How Ingrid Nilsen Pivoted From YouTuber to … Candlemaker?
On June 30, 2020, Ingrid Nilsen told her over three million YouTube subscribers that she was retiring from influencing. The beauty guru began uploading videos on the platform as MissGlamorazzi in 2009 when she was 20. A little more than ten years later, she gave it up just to get a break, with no specific plan for how to move forward. Then she started making candles.
On November 25, Nilsen, who’s from California and now lives in New York City, posted one of the only three Instagram photos she has published since retiring (one encouraged voting, and the other celebrated the results of the presidential election). With it, she announced The New Savant, the “scent studio” she founded with her partner Erica Anderson, previously the Executive Producer of Content and Partnerships at Vox.
“If you know me, then you know I LOVE the art and science behind fragrances,” Nilsen captioned the announcement on The New Savant’s Instagram. “I also LOVE candles. That’s why I’m beyond excited to announce that THE NEW SAVANT is a scent studio and it’s all starting with candles that are completely handmade by me.”
Those who grew up watching Nilsen (myself included) know that she frequently posted hauls of Bath and Body Works candles in the early days of her channel. As a first generation YouTube star alongside people like Tyler Oakley, Fleur de Force, Joey Graceffa, and Tanya Burr (some of whom have similarly stepped back from creator life), Nilsen helped define everything the platform came to be. She created Vlogmas—a challenge in which a YouTuber vlogs every day up until Christmas—now a staple of YouTube culture, and after coming out as gay in the summer of 2015, helped bring queerness and sexuality to the forefront of the beauty community. Her coming-out video remains her most popular, with 18 million views.
Nilsen had taken four months off by the time she made the New Savant announcement, but her followers’ enthusiasm had hardly waned. The first batch of The New Savant’s debut collection sold out, necessitating a previously unplanned restock, and they’re already approaching the next collection, for winter.
The success is a result of not just months of careful planning, but a decade-long career as a creator and businesswoman. Nilsen, Anderson, and I hopped on the phone to chat about the decision to retire from influencer life, and how the skills Nilsen learned online prepared her for the next stage of her career in a totally new industry.
How long was the idea for The New Savant in the works?
Ingrid: This is something that I didn't plan when I retired from YouTube in the summer of last year. I had no idea that six months later I would be making candles. It was not on my radar at all. It was just a huge step in general for me to even entertain the idea of quitting YouTube, because it was something that I never really let myself fully sink into. When it became clear to me that it was time for me to quit, it was terrifying because I had no idea what was next. Should I get a corporate job? Do I want to do consulting? I was pretty much open to anything and everything.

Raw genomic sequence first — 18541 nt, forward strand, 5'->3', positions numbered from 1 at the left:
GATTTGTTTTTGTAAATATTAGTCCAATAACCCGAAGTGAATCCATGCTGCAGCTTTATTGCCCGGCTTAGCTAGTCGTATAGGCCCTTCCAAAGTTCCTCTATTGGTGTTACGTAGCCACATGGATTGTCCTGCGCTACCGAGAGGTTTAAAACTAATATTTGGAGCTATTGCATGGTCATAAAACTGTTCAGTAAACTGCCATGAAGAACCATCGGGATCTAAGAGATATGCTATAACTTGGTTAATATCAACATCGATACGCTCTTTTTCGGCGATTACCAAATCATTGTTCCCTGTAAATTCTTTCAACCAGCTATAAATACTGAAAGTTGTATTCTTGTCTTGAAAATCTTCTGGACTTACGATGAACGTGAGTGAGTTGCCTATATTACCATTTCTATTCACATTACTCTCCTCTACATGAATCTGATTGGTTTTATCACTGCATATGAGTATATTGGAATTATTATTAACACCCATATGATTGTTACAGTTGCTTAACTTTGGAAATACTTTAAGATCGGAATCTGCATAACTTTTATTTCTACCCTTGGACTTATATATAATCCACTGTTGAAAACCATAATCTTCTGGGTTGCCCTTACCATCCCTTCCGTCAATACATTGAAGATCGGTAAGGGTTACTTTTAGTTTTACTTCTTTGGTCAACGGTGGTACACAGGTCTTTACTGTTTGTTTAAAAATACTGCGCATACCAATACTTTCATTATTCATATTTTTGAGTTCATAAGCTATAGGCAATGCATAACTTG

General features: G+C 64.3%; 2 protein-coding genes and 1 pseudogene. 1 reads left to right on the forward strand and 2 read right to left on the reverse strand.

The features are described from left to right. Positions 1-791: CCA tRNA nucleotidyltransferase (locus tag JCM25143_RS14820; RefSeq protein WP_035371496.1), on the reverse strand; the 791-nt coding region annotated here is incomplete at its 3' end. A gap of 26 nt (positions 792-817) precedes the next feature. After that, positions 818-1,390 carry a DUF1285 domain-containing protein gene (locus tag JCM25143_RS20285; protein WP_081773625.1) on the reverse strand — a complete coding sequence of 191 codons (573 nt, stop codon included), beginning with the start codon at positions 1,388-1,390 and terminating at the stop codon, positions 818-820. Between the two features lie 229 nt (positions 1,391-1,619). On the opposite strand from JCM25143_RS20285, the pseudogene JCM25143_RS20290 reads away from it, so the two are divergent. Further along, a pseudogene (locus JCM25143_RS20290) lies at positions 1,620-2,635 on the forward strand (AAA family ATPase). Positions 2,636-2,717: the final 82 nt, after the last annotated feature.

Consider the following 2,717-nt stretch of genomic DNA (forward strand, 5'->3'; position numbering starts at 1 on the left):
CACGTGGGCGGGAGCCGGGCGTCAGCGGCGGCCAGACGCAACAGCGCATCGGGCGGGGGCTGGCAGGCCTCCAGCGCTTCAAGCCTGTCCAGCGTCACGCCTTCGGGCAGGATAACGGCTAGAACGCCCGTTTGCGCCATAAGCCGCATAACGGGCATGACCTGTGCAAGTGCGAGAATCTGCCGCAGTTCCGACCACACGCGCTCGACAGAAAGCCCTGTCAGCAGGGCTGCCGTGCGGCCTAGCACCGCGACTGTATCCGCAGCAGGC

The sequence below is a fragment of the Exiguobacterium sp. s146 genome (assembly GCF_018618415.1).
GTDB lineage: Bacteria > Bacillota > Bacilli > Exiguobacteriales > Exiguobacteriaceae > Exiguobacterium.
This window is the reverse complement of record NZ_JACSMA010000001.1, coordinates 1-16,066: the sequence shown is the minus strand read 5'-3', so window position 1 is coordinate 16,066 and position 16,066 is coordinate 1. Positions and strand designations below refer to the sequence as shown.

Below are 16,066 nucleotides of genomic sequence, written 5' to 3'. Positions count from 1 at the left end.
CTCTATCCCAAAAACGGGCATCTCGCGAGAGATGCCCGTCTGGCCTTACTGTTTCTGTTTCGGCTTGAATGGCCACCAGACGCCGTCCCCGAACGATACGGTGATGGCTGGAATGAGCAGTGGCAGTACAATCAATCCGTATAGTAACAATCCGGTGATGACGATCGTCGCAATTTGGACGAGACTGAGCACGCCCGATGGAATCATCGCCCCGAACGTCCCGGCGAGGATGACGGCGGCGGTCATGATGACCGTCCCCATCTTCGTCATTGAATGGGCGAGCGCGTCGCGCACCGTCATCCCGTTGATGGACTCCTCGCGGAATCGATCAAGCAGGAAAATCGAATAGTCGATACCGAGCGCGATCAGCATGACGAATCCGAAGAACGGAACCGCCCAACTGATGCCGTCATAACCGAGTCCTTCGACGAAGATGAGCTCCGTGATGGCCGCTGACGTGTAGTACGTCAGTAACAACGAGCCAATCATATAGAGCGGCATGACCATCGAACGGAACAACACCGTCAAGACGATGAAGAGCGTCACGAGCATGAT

My first priority was taking a break over the summer, because I've never really completely had a break. I got to spend time with myself and see what came up for me. That's where the magic really happened. I was getting rest and allowing my imagination and my curiosity to just run wild. We had been visiting Erica’s dad in Indiana over the summer and we weren't really doing anything since we had been in a bubble together and my days were just kind of spent reading books and enjoying getting to be outside and having more space than in New York City and one day I think I just saw a candle in the house. It wasn't even lit. And I just thought to myself, Oh, I've always loved candles. I wonder how you make a candle. I remembered being in Paris a couple years ago and saying out loud, “I wish I could have my own candles.” I always thought that it would have to be something super complicated where I'd have to get a manufacturing partner. It just seemed like a huge headache. But in this moment it seemed so simple. I just looked it up on the internet, on forums where people have been making candles for a long time and had a lot of experience and advice. I watched YouTube videos and realized that if I wanted to just basically learn how to make a candle, I could just get some simple supplies from a craft store and see what happens.
I made my very first candles in the basement of Erica's dad's house on a ping pong table, and I loved it. I loved the entire process of it. And so it was really just following the breadcrumbs and wondering what would happen if I experimented with different scents and different materials and different containers. And then on the drive back from Indiana, I expressed to Erica that I thought that I could really do something with this, because I really loved it. And the more I spent time with it, the more I started remembering things over the years that I had said, like in Paris where I had just come out of this tea shop and I was smelling all these teas that were so fragrant. And I just kept saying, “Oh, I wish I could have a candle that smelled like that.” And so it didn't feel so far fetched. This has been brewing for a while. I just didn't have space to really sit with it.
What went into your decision to retire from YouTube? Did something specific happen?